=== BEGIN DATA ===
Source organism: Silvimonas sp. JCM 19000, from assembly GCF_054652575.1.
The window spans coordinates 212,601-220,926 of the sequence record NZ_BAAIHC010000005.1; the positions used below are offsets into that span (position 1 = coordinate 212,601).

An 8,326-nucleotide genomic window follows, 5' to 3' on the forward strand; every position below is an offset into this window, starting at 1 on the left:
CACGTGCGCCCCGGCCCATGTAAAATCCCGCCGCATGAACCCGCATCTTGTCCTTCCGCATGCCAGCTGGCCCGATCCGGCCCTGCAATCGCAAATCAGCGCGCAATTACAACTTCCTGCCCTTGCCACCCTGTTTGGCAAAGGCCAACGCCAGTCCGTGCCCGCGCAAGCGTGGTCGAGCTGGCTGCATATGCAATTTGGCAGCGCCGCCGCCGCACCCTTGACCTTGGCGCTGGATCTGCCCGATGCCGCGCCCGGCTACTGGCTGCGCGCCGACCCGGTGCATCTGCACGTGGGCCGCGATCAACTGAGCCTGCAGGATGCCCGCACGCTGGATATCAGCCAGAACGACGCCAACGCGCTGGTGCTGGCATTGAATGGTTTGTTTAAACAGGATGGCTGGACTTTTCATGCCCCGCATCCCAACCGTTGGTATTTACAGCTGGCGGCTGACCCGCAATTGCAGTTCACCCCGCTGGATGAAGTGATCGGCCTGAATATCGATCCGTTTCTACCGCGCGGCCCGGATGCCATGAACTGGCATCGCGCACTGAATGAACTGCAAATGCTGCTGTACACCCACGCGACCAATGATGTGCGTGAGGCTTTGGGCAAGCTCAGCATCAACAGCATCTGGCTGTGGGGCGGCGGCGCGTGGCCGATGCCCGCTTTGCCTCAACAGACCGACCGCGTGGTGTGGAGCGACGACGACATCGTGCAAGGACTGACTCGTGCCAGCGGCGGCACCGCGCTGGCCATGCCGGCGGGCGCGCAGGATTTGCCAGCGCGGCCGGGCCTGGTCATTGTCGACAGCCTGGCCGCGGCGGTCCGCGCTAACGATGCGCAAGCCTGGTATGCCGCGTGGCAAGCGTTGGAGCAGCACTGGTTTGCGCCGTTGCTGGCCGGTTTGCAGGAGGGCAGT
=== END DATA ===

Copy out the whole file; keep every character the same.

Source organism: Silvimonas sp. JCM 19000, from assembly GCF_054652575.1.
The window spans coordinates 212,601-220,926 of the sequence record NZ_BAAIHC010000005.1; the positions used below are offsets into that span (position 1 = coordinate 212,601).

An 8,326-nucleotide genomic window follows, 5' to 3' on the forward strand; every position below is an offset into this window, starting at 1 on the left:
CACGTGCGCCCCGGCCCATGTAAAATCCCGCCGCATGAACCCGCATCTTGTCCTTCCGCATGCCAGCTGGCCCGATCCGGCCCTGCAATCGCAAATCAGCGCGCAATTACAACTTCCTGCCCTTGCCACCCTGTTTGGCAAAGGCCAACGCCAGTCCGTGCCCGCGCAAGCGTGGTCGAGCTGGCTGCATATGCAATTTGGCAGCGCCGCCGCCGCACCCTTGACCTTGGCGCTGGATCTGCCCGATGCCGCGCCCGGCTACTGGCTGCGCGCCGACCCGGTGCATCTGCACGTGGGCCGCGATCAACTGAGCCTGCAGGATGCCCGCACGCTGGATATCAGCCAGAACGACGCCAACGCGCTGGTGCTGGCATTGAATGGTTTGTTTAAACAGGATGGCTGGACTTTTCATGCCCCGCATCCCAACCGTTGGTATTTACAGCTGGCGGCTGACCCGCAATTGCAGTTCACCCCGCTGGATGAAGTGATCGGCCTGAATATCGATCCGTTTCTACCGCGCGGCCCGGATGCCATGAACTGGCATCGCGCACTGAATGAACTGCAAATGCTGCTGTACACCCACGCGACCAATGATGTGCGTGAGGCTTTGGGCAAGCTCAGCATCAACAGCATCTGGCTGTGGGGCGGCGGCGCGTGGCCGATGCCCGCTTTGCCTCAACAGACCGACCGCGTGGTGTGGAGCGACGACGACATCGTGCAAGGACTGACTCGTGCCAGCGGCGGCACCGCGCTGGCCATGCCGGCGGGCGCGCAGGATTTGCCAGCGCGGCCGGGCCTGGTCATTGTCGACAGCCTGGCCGCGGCGGTCCGCGCTAACGATGCGCAAGCCTGGTATGCCGCGTGGCAAGCGTTGGAGCAGCACTGGTTTGCGCCGTTGCTGGCCGGTTTGCAGGAGGGCAGT